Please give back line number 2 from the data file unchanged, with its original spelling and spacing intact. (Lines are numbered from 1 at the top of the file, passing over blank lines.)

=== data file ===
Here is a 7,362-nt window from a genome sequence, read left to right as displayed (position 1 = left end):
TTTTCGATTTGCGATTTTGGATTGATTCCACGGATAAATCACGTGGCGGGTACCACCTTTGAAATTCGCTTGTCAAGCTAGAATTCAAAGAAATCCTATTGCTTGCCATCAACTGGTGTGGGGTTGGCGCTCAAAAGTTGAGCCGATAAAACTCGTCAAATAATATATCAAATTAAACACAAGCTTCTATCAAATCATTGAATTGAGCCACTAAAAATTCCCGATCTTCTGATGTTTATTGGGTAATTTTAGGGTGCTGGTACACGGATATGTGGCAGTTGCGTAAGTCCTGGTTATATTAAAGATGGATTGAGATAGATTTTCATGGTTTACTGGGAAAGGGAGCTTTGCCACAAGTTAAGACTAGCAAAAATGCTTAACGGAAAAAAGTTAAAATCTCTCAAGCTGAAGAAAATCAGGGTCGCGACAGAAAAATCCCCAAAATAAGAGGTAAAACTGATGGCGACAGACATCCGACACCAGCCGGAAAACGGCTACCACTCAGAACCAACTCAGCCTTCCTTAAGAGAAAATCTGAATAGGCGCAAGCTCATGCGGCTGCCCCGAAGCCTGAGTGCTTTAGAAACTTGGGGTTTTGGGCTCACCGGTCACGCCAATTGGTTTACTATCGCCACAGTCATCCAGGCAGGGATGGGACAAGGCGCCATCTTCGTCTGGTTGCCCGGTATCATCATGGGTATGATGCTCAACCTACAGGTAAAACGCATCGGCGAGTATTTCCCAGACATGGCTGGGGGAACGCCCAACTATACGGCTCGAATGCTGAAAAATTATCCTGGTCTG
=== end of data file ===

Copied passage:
TTTTCGATTTGCGATTTTGGATTGATTCCACGGATAAATCACGTGGCGGGTACCACCTTTGAAATTCGCTTGTCAAGCTAGAATTCAAAGAAATCCTATTGCTTGCCATCAACTGGTGTGGGGTTGGCGCTCAAAAGTTGAGCCGATAAAACTCGTCAAATAATATATCAAATTAAACACAAGCTTCTATCAAATCATTGAATTGAGCCACTAAAAATTCCCGATCTTCTGATGTTTATTGGGTAATTTTAGGGTGCTGGTACACGGATATGTGGCAGTTGCGTAAGTCCTGGTTATATTAAAGATGGATTGAGATAGATTTTCATGGTTTACTGGGAAAGGGAGCTTTGCCACAAGTTAAGACTAGCAAAAATGCTTAACGGAAAAAAGTTAAAATCTCTCAAGCTGAAGAAAATCAGGGTCGCGACAGAAAAATCCCCAAAATAAGAGGTAAAACTGATGGCGACAGACATCCGACACCAGCCGGAAAACGGCTACCACTCAGAACCAACTCAGCCTTCCTTAAGAGAAAATCTGAATAGGCGCAAGCTCATGCGGCTGCCCCGAAGCCTGAGTGCTTTAGAAACTTGGGGTTTTGGGCTCACCGGTCACGCCAATTGGTTTACTATCGCCACAGTCATCCAGGCAGGGATGGGACAAGGCGCCATCTTCGTCTGGTTGCCCGGTATCATCATGGGTATGATGCTCAACCTACAGGTAAAACGCATCGGCGAGTATTTCCCAGACATGGCTGGGGGAACGCCCAACTATACGGCTCGAATGCTGAAAAATTATCCTGGTCTG